Tuesday, January 15, 2013

Humility before God: A Humble Leader has a Clear Recognition of the Needs and is Personally Concerned about Them

Scripture: Nehemiah 1:3-4
They said to me, "The remnant there in the province who survived the captivity are in great distress and reproach, and the wall of Jerusalem is broken down and its gates are burned with fire."  When I heard these words, I sat down and wept and mourned for days; and I was fasting and praying before the God of heaven.

Insights: Nehemiah, this palace dweller, could have easily been preoccupied with his life and the comforts his life offered him.  If he had desired he could have been content to live in his own little dream world.  He, however, asked those two questions we looked at yesterday.  As a result, he had a clear understanding of the needs in Jerusalem.  Beloved, let me caution you here.  There are a lot of people in this world that are great need finders or problem stirrers.  It is like a full time job to them to be wrapped up with the information surrounding the most recent calamity in life.  This garbage dump mentality is just as wrong as the pie in the sky dreamer who never wants to acknowledge the needs and problems pervading his/her life.  The world is full of need recognizers, but for too many that is where it stops.  A humble leader like Nehemiah, however, goes on to the next step and becomes personally concerned about those needs.  We know Nehemiah was personally concerned because of his response to those needs in verse four.  He sat down, he wept, he mourned for days, he fasted and he prayed.  He did not do the normal thing and begin playing the blame game.  He did not seek out to know whose fault it was that the people were in such distress and reproach.  He did not form a lynch mob to find the person who ought to have built the wall by now.  He was personally vested now and desired to be a part of the solution.  Tomorrow we are going to specifically start looking at Nehemiah’s prayer, but before then, let me make a few comments regarding that “f” word we Baptist don’t like to use.  The only One truly capable of solving the needs in our lives is the Lord God.  Part of our spiritual disciplines that draws us deeper into our love relationship with Him is fasting, that “f” word.  A lot of times we fast when the situation is dire, and that is good, but I would encourage you to make fasting a part of your life on a more regular basis.  Fasting zeros in on our walk with God and the true condition of our heart.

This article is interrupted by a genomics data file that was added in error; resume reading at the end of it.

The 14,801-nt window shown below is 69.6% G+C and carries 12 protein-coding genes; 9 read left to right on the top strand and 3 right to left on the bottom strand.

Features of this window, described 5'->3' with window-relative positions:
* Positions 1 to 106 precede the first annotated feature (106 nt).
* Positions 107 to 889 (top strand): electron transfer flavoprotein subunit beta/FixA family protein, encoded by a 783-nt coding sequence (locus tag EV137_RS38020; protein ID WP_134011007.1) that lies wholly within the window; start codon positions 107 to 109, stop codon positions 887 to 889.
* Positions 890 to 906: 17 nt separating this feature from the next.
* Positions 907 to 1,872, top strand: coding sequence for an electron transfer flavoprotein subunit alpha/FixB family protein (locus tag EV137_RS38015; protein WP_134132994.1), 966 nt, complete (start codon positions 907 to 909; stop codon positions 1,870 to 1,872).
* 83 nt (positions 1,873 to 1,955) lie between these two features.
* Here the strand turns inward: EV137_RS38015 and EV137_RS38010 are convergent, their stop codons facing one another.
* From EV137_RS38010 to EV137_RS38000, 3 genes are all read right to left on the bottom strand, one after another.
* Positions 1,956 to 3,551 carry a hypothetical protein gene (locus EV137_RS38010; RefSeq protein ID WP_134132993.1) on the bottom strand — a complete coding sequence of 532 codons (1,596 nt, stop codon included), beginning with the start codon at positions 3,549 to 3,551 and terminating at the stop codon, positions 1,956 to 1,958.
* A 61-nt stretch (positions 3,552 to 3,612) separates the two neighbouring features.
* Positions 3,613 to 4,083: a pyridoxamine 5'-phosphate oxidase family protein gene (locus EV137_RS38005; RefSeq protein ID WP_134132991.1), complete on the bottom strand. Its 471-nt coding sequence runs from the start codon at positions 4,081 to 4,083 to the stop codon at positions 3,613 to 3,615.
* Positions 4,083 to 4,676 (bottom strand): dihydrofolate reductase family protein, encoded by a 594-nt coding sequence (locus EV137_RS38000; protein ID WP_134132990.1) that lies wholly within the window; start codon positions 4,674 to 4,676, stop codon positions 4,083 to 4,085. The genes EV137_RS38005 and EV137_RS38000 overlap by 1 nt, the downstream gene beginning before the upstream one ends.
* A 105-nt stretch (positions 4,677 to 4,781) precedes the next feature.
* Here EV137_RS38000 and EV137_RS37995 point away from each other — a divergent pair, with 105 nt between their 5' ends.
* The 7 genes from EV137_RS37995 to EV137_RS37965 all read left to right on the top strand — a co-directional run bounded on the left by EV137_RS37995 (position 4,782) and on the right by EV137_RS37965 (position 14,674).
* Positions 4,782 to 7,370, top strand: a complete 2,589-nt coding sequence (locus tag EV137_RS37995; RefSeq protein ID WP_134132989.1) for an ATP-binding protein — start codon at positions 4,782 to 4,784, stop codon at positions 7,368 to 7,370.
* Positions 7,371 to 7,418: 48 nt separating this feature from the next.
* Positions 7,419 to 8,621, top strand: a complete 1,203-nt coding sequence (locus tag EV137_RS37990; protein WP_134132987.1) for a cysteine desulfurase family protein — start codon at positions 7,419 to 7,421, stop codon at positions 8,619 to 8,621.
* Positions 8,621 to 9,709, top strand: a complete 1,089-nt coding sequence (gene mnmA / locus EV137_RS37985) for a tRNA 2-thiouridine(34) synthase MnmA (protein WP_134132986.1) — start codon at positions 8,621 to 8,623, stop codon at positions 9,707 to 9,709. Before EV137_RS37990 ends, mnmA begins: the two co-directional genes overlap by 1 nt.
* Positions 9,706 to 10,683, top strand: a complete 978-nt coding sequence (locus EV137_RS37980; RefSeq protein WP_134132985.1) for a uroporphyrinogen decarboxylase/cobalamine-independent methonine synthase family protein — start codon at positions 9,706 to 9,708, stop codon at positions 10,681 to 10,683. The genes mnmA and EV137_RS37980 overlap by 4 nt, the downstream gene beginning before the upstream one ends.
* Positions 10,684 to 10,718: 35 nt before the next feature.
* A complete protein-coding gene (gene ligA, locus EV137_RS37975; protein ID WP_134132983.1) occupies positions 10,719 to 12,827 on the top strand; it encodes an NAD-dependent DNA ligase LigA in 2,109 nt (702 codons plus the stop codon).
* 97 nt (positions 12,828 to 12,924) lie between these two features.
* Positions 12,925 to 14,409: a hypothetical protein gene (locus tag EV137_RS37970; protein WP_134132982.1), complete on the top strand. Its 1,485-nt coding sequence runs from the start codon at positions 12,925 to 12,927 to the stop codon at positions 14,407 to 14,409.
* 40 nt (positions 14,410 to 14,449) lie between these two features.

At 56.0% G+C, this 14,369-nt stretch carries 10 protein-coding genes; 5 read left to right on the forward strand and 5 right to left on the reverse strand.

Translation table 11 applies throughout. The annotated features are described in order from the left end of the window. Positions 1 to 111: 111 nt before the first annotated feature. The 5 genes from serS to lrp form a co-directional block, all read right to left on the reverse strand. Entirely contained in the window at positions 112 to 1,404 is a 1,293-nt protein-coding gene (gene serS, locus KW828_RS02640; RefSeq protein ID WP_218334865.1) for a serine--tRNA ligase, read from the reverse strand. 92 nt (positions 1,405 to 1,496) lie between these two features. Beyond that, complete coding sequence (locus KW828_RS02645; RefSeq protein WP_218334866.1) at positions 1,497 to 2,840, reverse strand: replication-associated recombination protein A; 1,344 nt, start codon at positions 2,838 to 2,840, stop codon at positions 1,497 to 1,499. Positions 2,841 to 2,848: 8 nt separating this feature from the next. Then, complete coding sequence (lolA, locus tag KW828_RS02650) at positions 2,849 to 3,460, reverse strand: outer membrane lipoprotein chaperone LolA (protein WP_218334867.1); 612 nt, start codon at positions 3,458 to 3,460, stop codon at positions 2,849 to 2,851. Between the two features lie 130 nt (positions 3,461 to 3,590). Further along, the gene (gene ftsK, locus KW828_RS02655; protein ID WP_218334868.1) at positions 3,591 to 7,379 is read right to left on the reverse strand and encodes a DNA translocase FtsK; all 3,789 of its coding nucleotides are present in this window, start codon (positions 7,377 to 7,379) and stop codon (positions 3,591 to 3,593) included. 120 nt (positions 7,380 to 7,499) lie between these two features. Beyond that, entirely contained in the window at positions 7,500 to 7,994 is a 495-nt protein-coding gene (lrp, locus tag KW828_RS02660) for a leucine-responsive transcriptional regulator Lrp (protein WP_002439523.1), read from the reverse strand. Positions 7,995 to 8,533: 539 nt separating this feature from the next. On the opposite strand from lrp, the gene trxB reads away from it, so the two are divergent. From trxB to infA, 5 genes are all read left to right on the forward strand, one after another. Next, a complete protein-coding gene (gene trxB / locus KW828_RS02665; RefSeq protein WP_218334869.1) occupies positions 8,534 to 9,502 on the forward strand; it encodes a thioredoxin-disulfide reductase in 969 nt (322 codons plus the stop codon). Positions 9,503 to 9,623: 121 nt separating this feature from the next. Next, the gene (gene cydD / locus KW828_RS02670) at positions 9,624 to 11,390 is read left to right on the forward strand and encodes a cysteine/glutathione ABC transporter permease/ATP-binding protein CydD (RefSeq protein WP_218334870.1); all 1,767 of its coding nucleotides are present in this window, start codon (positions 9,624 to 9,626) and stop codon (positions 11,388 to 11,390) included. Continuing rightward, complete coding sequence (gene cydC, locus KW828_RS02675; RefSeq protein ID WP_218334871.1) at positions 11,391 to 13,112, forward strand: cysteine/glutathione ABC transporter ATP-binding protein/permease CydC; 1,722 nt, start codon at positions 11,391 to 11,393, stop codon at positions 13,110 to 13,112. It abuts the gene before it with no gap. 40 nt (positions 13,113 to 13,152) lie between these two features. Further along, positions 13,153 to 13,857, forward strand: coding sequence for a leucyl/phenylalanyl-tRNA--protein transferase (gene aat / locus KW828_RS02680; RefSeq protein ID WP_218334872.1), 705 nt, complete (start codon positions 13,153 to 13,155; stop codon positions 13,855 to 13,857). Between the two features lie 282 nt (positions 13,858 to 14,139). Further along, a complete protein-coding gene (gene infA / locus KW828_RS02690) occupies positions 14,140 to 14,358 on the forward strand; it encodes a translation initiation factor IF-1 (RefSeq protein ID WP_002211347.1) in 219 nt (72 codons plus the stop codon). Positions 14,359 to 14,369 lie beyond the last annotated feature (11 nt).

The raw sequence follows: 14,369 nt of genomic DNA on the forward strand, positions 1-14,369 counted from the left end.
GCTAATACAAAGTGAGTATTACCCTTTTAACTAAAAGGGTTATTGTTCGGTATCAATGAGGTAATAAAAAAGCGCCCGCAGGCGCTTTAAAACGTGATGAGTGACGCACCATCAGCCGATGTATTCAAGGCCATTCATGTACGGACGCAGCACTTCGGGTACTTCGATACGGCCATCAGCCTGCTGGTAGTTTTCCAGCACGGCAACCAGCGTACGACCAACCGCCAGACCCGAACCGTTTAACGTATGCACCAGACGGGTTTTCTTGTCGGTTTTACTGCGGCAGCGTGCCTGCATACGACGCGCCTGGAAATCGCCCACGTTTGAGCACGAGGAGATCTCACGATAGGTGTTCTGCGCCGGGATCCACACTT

1. Are you aware of the needs around you?
  2. Are you personally concerned about those needs?
Prayer: Father, like yesterday, so often I am aware of the needs, but fail to be personally concerned about them.  Forgive me for my indifference.  Continue to soften and make my heart one that desires You and Your will.  Amen. 

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